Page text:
It's highly unlikely for you to include HIIT in your training routine if you want to be a power lifter.

Just like playing cricket won’t help you develop your skill at playing football.

It’s important for you to identify your goal and train yourself accordingly.

Myth 4: All exercises are well-suited for HIIT

You cannot use all the exercises for HIIT training.

In order to achieve true high intensity, it’s always better to use full-body movements like burpees which make it taxing for your cardiovascular system and help you build strength and endurance.

Recruiting lots of muscle groups together in a high intensity manner is the essence of HIIT.

Single joint movements like bicep curl don’t generally offer the benefits of total body conditioning and hence are not recommended to be included as a part of your HIIT workout routine.

Myth 5: HIIT needs fancy equipment

No equipment? No Problem!

You can just use your own body as a tool to perform HIIT workouts.

As said above, the idea is to get your heart rate as high as possible in short period of time.

Exercises like bodyweight squats, walking lunges, push-ups, burpees etc can be very well incorporated as a part of your HIIT training routine.

Video tutorials of various exercises are available on Fittr App, you can make your own workout plan and follow it.

Myth 6: HIIT is the only way to lose weight

We all know how a well-designed weight training programme can significantly increase your strength, power, athletic performance and physical appearance both in men and women.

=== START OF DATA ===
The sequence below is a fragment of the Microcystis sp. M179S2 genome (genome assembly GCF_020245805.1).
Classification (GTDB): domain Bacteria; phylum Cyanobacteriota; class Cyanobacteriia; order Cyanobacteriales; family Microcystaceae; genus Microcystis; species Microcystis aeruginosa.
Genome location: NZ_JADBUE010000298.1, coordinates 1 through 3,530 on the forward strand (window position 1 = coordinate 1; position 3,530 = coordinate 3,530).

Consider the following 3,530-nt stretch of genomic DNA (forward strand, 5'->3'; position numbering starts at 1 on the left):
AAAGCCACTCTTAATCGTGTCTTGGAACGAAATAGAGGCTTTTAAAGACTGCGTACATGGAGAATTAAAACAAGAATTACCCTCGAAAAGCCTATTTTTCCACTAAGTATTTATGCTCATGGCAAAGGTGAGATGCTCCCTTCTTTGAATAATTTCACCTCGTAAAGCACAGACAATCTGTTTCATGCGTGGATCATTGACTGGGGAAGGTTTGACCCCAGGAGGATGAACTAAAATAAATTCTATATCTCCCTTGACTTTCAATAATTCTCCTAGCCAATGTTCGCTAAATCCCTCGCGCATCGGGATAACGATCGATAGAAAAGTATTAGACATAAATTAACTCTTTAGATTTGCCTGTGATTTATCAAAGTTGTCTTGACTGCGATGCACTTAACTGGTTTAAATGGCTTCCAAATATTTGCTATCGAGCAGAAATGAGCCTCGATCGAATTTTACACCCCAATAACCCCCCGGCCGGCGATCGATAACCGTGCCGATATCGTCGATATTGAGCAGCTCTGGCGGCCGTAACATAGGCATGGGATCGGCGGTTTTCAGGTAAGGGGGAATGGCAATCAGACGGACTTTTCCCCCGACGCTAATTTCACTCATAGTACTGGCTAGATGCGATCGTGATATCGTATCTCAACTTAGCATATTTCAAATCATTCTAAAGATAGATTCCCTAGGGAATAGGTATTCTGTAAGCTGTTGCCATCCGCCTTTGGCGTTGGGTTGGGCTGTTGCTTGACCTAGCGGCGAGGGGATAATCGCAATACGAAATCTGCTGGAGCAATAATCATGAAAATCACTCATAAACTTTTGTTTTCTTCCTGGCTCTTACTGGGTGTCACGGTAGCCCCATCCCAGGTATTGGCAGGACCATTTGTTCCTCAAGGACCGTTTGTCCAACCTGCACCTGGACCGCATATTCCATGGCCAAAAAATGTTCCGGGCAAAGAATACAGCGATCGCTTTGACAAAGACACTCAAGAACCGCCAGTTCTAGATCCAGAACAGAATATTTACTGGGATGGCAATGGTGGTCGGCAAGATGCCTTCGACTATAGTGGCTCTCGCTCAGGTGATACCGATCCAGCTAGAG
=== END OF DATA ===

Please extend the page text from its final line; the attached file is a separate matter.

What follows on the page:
We also know how important the role of muscle mass is in a fat loss process.

More the muscle mass, more calories you burn even at rest.

HIIT, as a training protocol doesn’t specifically focus on building muscle.

Also, your diet plays a very important role when you are trying to lose weight.

Being in a state of calorie deficit (consuming less energy than what you burn in a day) coupled with a good combination of strength and interval training will yield you better results than just focusing on HIIT and eating at your will.

Myth 7: HIIT is the same as SMIT

A lot of people misinterpret SMIT (Supramaximal Interval Training) as HIIT.

SMIT involves high intensity workouts coupled with complete rest intervals unlike HIIT where the high intensity workout periods are coupled with low to moderate intensity rest intervals.

I don’t deny the benefits of HIIT but it’s important for you to make sure that you don’t neglect the other effective training methods and obsess over one.

Strength or weight training, HIIT, steady state cardio, supramaximal interval training, all have their unique benefits and limitations.

The best way to incorporate a particular training protocol in your routine is to be goal specific.

Identify your goal and accordingly incorporate your workout routine.

 Lead image published for representational purposes only.

Amogh Gadewar is health coach, Fittr, a subsidiary of SQUATS, a community of enthusiasts who aim to address the challenges in the fitness industry, share information and help people stay healthy.